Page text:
In the days following his coming out, former Missouri defensive end Michael Sam has enjoyed an outpouring of support from current NFL players and fans alike. With this announcement, he will become the first active openly gay male athlete in American professional sports — a major milestone for the LGBT community.
Sam is in a position to become an ambassador for the gay community by breaking down stereotypes that perpetuate the notion that gayness and traditional conceptions of masculinity associated with football are mutually exclusive traits. But while this is a great step forward in the realm of men's professional sports, gay female athletes have had a long, and much less publicized, history of similarly groundbreaking progress in fighting for equal rights. The relative lack of fanfare on the women's side may be due to archaic ideas about lesbian women being more masculine, and therefore more congruent with the stereotypical athlete, than are gay men.
Here's a list of eight openly gay women behind some of the most crucial milestones in the LGBT sports world. These women have helped challenge this sexist double standard, and show that both genders have made equal progress for LGBT rights in sports.
In 1981, the tennis star Billie Jean King became the most prominent openly gay female athlete upon revealing her relationship with her secretary, Marilyn Barnett. Unfortunately, King was unable to come out on her own terms, as a palimony lawsuit filed by Barnett brought their relationship into the public eye. However, King is now an icon in LGBT community, recently selected by President Obama to serve on the U.S. delegation to the Olympics.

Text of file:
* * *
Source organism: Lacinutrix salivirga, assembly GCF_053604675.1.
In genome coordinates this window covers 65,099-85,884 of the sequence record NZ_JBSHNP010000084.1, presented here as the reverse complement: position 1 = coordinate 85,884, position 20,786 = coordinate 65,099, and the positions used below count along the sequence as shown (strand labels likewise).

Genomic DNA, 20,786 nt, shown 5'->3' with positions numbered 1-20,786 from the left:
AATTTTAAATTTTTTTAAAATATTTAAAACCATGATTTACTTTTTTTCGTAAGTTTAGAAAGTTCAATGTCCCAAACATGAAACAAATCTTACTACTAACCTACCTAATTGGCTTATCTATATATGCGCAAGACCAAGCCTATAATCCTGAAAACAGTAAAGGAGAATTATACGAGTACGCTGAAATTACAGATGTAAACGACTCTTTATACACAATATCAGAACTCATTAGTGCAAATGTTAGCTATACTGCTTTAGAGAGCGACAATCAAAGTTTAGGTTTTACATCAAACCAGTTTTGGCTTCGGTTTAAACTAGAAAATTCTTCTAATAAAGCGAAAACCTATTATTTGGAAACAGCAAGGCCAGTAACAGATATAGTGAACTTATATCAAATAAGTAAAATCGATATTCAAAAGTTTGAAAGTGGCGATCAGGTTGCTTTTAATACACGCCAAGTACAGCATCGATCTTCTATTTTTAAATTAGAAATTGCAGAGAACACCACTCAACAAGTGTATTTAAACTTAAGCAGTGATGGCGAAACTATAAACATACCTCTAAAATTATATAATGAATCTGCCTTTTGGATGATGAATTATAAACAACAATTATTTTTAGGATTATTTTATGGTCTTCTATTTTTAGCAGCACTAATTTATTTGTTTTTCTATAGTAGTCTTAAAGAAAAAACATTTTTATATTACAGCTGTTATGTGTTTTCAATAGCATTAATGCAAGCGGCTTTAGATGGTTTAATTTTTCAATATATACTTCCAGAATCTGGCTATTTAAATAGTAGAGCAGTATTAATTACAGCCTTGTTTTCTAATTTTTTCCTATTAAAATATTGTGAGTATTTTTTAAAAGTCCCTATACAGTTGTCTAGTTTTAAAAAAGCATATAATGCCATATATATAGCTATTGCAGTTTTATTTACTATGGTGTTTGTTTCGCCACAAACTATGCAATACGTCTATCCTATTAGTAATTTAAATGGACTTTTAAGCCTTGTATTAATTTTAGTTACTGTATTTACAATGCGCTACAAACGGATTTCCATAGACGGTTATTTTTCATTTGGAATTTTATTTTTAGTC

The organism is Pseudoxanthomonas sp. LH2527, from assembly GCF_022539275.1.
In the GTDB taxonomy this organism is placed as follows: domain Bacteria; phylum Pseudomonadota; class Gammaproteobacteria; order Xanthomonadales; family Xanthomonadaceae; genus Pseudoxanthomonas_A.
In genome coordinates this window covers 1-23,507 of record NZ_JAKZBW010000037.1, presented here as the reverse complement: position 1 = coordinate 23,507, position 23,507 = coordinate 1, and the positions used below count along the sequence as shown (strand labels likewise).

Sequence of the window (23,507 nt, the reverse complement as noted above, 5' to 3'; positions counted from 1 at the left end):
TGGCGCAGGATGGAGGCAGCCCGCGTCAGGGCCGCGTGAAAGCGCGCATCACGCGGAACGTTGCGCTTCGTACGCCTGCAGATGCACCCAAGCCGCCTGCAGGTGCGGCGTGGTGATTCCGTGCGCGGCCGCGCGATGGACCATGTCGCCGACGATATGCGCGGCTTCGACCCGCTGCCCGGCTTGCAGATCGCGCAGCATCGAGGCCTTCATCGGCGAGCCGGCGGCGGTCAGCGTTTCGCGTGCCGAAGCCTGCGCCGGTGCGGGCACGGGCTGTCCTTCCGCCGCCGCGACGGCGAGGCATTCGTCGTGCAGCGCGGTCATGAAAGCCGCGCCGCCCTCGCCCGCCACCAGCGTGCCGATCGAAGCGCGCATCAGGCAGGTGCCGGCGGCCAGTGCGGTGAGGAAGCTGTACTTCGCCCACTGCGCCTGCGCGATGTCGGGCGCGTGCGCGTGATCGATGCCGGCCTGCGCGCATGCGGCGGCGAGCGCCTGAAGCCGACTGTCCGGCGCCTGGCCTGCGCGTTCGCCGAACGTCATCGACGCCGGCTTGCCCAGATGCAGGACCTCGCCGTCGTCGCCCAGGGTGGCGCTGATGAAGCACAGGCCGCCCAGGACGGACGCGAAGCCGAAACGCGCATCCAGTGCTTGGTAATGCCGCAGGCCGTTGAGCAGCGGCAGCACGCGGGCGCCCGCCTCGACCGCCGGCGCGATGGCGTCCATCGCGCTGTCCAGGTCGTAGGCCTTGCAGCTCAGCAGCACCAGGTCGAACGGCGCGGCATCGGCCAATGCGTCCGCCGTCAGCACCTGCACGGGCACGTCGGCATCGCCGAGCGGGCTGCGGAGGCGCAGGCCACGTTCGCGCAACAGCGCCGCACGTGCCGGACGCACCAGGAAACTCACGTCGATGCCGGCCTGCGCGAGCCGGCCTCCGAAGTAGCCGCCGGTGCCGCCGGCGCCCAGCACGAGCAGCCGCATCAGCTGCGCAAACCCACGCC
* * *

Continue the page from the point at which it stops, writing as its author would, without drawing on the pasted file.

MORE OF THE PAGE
Shorty after the outing of her on-court rival Billie Jean King, Martina Navratilova followed King's suit by revealing her sexual orientation in a column in the Dallas Morning News. Unlike King, Martina came out on her own terms, setting a precedent for many LGBT athletes to come.
Though not an athlete herself, Violet Palmer made huge strides for the LGBT athletic community when she became the first ever-female referee in a men's professional league. Palmer made her debut in 1997, officiating her first NBA game in a career that would span over 10 years. While she endured some misogynistic backlash throughout her career from the players she officiated, Palmer was consistently among the most respected referees in basketball.
Patty Sheehan is one of the most successful female golfers of all time, winning the LPGA tour on 35 occasions, including six major victories. Her golfing prowess earned her a spot in the Golf Hall of Fame, and her decision to become one of the first female golfers to come out as gay has made her an influential spokeswoman for lesbian athletes.
When WNBA star Sheryl Swoops became one of the first African-American female athletes to come out as gay in 2005, she was arguably the most famous athlete ever to do so in American professional sports. Swoops is a three-time WNBA MVP, one of the league's founding players and perhaps its greatest talent. She is currently the head women's basketball coach at Loyola University in Chicago.
Megan Rapinoe gained her first foray into the public spotlight following her stellar performance as a midfielder on the U.S Women's National Soccer Team silver medal effort at the 2011 World Cup. Following the tournament, Rapinoe revealed her relationship with a fellow female soccer player to Out magazine. Her courage and advocacy for gay rights earned her a board of directors award from the Los Angeles Gay and Lesbian Center in 2012.
The most recent openly gay female athlete in the sports world is current WNBA center Brittany Griner. Griner was perhaps the greatest female college basketball player of all time at Baylor University, where she gained notoriety from her dominant statistics and her rare ability to dunk in the women's game. In the interview in which she publicly came out, Griner detailed the bullying she endured growing up because of her sexual orientation. She is now one of the leading advocates of anti-bullying in schools, especially when directed at the LGBT community.